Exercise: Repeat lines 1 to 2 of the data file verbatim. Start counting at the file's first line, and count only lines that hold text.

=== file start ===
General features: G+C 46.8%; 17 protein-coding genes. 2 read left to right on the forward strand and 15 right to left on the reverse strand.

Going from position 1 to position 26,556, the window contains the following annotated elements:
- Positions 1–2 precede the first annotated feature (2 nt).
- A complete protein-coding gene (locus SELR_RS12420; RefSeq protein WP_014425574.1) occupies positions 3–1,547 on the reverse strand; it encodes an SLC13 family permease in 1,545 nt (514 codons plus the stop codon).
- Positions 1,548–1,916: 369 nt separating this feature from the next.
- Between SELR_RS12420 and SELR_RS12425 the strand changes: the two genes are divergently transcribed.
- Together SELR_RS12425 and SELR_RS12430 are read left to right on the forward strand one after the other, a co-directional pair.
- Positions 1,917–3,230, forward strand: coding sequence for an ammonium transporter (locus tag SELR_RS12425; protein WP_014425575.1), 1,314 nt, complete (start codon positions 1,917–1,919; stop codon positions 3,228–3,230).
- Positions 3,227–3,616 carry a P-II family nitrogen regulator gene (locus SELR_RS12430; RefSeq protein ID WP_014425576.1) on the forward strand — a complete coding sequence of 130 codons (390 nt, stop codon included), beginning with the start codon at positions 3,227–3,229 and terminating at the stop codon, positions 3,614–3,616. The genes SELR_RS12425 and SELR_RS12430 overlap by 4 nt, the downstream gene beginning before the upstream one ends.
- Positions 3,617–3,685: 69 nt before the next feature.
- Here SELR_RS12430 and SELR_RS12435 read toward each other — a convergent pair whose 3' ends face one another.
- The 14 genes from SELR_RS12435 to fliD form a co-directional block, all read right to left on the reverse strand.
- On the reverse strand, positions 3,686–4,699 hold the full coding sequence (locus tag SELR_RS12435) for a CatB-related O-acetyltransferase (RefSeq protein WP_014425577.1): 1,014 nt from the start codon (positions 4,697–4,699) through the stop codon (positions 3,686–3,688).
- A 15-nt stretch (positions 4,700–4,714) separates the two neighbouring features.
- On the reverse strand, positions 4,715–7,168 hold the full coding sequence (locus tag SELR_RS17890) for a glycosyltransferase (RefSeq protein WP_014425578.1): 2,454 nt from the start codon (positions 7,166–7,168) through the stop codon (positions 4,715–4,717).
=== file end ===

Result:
General features: G+C 46.8%; 17 protein-coding genes. 2 read left to right on the forward strand and 15 right to left on the reverse strand.

Going from position 1 to position 26,556, the window contains the following annotated elements: